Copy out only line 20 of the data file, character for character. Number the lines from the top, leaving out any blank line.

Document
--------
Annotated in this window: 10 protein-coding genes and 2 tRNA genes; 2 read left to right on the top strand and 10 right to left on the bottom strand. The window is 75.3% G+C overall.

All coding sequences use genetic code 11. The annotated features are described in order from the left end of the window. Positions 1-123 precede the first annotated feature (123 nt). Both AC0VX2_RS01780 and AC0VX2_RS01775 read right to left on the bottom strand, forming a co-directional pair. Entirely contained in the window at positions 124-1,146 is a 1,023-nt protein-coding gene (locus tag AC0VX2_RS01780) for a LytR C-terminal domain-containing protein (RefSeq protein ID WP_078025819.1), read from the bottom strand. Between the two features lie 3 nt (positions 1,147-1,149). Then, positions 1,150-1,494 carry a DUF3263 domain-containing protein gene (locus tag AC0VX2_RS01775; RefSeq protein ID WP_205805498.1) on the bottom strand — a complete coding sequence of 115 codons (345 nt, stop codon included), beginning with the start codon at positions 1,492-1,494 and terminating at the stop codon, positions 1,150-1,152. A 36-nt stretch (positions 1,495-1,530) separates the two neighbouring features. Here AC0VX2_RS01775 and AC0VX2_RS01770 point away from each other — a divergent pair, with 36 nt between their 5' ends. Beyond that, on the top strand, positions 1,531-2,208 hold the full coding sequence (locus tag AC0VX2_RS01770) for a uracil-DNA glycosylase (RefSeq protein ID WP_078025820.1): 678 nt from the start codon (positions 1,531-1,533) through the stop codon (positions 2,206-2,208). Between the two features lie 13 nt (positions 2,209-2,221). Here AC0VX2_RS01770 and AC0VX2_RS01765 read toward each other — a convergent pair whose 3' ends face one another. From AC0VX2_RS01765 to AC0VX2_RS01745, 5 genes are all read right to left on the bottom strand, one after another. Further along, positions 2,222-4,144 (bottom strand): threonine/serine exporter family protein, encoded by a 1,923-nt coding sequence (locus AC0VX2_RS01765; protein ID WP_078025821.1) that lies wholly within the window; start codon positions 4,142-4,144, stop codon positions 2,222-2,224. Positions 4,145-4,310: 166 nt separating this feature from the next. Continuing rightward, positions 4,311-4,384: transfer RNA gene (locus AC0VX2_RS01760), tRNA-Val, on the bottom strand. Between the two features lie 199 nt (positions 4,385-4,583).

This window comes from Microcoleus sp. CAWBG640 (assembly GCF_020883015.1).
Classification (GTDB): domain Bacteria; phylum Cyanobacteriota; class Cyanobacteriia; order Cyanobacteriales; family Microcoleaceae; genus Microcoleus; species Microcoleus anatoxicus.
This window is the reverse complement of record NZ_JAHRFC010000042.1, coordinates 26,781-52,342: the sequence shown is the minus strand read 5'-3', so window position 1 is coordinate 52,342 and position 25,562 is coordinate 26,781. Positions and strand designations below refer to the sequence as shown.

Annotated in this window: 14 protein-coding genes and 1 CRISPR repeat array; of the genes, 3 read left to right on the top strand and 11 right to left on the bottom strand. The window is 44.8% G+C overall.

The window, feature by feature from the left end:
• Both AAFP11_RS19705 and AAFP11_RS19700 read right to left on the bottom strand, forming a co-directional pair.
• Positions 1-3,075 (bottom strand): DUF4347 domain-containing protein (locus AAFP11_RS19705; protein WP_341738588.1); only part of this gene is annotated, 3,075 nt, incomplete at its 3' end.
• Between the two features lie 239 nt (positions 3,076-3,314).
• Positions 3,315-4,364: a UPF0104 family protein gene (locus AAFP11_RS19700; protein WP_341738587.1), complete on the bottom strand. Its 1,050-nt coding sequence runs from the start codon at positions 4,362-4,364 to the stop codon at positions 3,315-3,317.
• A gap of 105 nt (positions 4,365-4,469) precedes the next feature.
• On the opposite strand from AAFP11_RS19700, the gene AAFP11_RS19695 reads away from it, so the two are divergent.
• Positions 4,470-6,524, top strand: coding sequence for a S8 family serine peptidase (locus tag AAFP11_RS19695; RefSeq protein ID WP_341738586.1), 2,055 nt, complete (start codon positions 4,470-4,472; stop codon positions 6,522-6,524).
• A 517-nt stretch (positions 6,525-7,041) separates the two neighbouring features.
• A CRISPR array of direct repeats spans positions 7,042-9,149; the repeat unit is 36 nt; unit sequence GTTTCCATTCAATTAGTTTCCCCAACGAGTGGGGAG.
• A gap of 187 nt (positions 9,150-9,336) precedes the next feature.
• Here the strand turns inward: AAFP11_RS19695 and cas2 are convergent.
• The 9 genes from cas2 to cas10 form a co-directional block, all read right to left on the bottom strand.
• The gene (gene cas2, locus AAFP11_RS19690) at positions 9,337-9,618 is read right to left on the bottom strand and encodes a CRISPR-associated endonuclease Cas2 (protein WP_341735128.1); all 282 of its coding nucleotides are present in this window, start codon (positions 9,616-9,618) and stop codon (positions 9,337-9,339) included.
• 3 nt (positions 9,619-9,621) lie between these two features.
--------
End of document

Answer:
• The gene (gene cas2, locus AAFP11_RS19690) at positions 9,337-9,618 is read right to left on the bottom strand and encodes a CRISPR-associated endonuclease Cas2 (protein WP_341735128.1); all 282 of its coding nucleotides are present in this window, start codon (positions 9,616-9,618) and stop codon (positions 9,337-9,339) included.